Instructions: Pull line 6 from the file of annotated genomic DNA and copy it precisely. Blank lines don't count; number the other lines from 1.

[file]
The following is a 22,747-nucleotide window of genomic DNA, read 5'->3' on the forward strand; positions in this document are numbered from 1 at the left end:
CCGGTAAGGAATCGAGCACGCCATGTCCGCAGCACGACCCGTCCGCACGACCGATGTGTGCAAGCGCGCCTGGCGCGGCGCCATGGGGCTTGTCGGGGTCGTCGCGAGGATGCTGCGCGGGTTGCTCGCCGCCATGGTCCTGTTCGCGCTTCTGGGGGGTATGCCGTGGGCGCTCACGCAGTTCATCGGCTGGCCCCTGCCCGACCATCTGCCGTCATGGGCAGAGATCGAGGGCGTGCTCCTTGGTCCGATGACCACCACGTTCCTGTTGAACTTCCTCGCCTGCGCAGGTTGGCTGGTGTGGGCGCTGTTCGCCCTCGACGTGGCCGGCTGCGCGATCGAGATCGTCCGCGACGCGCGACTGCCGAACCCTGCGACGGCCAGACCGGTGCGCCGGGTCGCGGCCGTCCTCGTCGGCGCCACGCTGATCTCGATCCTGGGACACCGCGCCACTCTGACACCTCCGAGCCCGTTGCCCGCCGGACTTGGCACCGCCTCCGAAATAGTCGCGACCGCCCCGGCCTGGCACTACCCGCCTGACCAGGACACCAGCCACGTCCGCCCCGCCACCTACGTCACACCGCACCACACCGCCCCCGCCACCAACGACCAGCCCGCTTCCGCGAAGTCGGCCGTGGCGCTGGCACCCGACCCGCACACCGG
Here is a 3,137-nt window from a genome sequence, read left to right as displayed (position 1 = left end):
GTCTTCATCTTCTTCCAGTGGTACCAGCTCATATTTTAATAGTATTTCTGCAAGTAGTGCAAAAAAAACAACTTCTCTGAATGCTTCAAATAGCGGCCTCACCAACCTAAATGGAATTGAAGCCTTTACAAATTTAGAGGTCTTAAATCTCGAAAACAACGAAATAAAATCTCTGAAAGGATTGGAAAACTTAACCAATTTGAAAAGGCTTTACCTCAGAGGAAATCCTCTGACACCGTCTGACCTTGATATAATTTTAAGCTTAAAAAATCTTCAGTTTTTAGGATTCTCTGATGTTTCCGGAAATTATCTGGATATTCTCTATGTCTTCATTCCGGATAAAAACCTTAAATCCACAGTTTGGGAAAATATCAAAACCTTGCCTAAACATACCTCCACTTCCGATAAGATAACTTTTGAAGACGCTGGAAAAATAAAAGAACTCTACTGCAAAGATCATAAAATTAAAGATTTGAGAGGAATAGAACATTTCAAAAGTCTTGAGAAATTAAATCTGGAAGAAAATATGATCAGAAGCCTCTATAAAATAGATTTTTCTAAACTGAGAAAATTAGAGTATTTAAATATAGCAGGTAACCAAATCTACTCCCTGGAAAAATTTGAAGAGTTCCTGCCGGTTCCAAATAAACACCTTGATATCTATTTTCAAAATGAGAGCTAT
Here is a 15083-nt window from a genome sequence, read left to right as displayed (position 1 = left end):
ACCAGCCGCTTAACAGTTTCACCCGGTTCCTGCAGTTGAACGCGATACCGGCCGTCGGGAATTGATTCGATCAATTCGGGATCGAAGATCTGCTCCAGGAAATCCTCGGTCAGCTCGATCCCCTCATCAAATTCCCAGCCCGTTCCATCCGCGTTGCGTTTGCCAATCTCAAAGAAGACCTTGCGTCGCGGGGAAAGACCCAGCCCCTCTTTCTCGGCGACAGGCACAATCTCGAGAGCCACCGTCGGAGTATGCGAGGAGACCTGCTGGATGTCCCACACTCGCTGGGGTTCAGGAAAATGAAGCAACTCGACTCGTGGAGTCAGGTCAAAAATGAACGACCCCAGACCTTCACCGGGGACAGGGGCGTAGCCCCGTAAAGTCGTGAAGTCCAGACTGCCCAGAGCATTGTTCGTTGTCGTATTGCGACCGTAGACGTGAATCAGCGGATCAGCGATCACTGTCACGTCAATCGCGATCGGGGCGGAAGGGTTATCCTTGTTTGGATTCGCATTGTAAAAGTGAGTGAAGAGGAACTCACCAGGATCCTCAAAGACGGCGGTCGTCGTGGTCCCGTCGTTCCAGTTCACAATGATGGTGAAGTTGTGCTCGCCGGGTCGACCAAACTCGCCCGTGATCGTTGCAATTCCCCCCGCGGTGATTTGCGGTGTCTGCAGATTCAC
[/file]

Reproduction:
ACCAGCCGCTTAACAGTTTCACCCGGTTCCTGCAGTTGAACGCGATACCGGCCGTCGGGAATTGATTCGATCAATTCGGGATCGAAGATCTGCTCCAGGAAATCCTCGGTCAGCTCGATCCCCTCATCAAATTCCCAGCCCGTTCCATCCGCGTTGCGTTTGCCAATCTCAAAGAAGACCTTGCGTCGCGGGGAAAGACCCAGCCCCTCTTTCTCGGCGACAGGCACAATCTCGAGAGCCACCGTCGGAGTATGCGAGGAGACCTGCTGGATGTCCCACACTCGCTGGGGTTCAGGAAAATGAAGCAACTCGACTCGTGGAGTCAGGTCAAAAATGAACGACCCCAGACCTTCACCGGGGACAGGGGCGTAGCCCCGTAAAGTCGTGAAGTCCAGACTGCCCAGAGCATTGTTCGTTGTCGTATTGCGACCGTAGACGTGAATCAGCGGATCAGCGATCACTGTCACGTCAATCGCGATCGGGGCGGAAGGGTTATCCTTGTTTGGATTCGCATTGTAAAAGTGAGTGAAGAGGAACTCACCAGGATCCTCAAAGACGGCGGTCGTCGTGGTCCCGTCGTTCCAGTTCACAATGATGGTGAAGTTGTGCTCGCCGGGTCGACCAAACTCGCCCGTGATCGTTGCAATTCCCCCCGCGGTGATTTGCGGTGTCTGCAGATTCAC